When our publisher, Bob Fernekees, forwarded me an invitation to attend the unveiling of a new contact center in Nicaragua, I thought I had done something to make him angry. And when my then girlfriend, now fiancee, Galia (we were engaged in June), heard about the invitation, she protested.
Our concerns were based largely on memories of the 1980s political strife and guerilla warfare between the Contras and the Sandanistas. Tens of thousands of civilians were killed and many more fled the country. The war and its resulting Nicaraguan diaspora were more than the struggling country could handle, and it subsequently fell into a long period of economic turmoil.
However, after the country's citizens voted the Communist Sandanistas out of office and the Nicaragua returned to democracy in 1990, it became significantly less volatile politically, socially, and economically--so much so that investors have increasingly been paying attention.
Scheduling conflicts, not safety concerns, put the kibosh on my trip, so freelance photojournalist Larry Luxner was sent to investigate; the result is the cover story, "A Nearshore Niche in Nicaragua."
Luxner states that the Nicaraguan government is investing about $4 million in a new contact center and hopes to create 3,000 contact center jobs over the next three years, up from 500 today. Why such a substantial investment now? Luxner reports that Nicaragua is betting that U.S. companies will opt for educated, bilingual agents for an average wage of $2.35 per hour, which is even lower than India's average agent hourly wage.
And despite its tumultuous past, the country boasts the lowest crime rate in Central America. What's more, it only takes two and a half hours to fly to Nicaragua from Miami and only three hours from Houston. The short flights can save U.S. executives a lot of time and travel expense, compared with going to far-flung locations like India or the Philippines. Last, Nicaragua's proximity to the U.S. may also save companies the dual management costs required when partnering with companies on the other side of the globe.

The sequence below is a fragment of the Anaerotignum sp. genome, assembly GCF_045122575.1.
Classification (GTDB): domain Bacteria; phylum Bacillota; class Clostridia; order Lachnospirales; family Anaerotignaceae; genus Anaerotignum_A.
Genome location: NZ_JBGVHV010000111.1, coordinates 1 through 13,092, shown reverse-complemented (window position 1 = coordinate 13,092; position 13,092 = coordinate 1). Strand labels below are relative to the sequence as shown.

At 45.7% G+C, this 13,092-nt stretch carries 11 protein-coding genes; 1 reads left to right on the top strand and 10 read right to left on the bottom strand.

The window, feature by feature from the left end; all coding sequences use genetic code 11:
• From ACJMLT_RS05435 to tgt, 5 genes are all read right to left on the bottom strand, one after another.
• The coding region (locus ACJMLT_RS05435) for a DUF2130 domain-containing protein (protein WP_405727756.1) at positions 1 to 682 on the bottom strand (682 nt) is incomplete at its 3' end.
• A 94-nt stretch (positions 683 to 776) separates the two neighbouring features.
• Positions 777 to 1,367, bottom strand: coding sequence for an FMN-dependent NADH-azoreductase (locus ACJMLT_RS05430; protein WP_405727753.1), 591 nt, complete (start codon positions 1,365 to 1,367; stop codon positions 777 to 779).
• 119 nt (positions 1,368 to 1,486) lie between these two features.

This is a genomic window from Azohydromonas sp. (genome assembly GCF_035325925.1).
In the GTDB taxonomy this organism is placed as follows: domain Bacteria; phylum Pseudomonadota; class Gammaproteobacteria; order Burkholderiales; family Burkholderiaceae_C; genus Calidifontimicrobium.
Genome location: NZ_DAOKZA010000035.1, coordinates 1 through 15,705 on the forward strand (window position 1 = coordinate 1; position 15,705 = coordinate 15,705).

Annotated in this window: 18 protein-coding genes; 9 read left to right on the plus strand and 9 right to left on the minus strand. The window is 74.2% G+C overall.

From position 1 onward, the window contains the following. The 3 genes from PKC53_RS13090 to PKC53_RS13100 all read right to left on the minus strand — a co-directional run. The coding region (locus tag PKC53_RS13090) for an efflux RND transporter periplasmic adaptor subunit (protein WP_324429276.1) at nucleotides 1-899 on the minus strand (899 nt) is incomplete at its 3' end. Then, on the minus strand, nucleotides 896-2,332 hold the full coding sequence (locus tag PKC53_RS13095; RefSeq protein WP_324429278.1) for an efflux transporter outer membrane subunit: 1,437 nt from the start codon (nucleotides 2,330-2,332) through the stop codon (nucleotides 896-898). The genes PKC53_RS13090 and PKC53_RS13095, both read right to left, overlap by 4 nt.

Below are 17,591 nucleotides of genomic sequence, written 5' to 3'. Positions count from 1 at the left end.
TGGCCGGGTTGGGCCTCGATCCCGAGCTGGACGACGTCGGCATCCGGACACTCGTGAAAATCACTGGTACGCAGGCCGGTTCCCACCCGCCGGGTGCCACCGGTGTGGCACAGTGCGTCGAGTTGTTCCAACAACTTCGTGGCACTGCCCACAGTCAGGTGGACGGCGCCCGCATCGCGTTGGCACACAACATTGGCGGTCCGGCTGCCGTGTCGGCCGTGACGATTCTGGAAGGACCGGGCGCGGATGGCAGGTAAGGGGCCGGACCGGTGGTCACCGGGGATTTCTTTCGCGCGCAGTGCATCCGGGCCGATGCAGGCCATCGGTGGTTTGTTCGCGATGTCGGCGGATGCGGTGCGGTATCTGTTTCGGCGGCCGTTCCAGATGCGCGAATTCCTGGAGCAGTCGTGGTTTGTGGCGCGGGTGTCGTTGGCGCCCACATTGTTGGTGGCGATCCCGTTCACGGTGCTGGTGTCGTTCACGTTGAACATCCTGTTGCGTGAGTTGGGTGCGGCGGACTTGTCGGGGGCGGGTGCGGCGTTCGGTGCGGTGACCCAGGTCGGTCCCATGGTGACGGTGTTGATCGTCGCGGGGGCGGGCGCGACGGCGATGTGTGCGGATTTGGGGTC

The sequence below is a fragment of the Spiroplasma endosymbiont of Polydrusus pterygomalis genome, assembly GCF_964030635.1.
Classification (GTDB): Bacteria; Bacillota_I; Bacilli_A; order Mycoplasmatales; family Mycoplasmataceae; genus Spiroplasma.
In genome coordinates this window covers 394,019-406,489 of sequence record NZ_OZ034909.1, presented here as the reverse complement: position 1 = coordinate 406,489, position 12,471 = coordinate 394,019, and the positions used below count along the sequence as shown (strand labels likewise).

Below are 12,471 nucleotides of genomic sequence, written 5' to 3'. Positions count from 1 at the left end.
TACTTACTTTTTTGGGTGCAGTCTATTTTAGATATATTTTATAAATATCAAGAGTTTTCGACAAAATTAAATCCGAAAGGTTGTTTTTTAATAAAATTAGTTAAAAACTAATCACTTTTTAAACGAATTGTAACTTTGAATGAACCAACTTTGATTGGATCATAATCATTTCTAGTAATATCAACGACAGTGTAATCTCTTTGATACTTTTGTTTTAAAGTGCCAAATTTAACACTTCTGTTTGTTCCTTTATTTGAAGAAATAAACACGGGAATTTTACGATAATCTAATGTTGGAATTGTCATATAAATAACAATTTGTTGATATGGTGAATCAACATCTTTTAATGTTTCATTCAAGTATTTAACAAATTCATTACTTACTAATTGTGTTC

Nicaragua becomes even more compelling with regard to contact centers as Hispanics are the fastest growing ethnic cohort in the U.S. Published reports suggest that by 2010, consumer spending among the U.S. Hispanic population will exceed $1 trillion. And according to Jeff Humphreys, director of the Selig Center at the Terry College of Business, which conducts minority buying-power studies, this will be more than five times greater than the cohort's 1990 consumer spending level.
Clearly, this group of consumers--many of whom prefer to speak Spanish--is rapidly growing.
Humphreys puts his statistic into perspective by maintaining that in 2003, the U.S. Hispanic market was larger than the entire economies of all but 10 countries in the world. By 2010 the market will likely exceed the GDP of Canada, the eighth largest economy in the world. For these reasons, Nicaragua--and other countries in Central America, such as Costa Rica, which is also a burgeoning contact center resource--offers compelling choices for organizations looking to nearshore contact center services.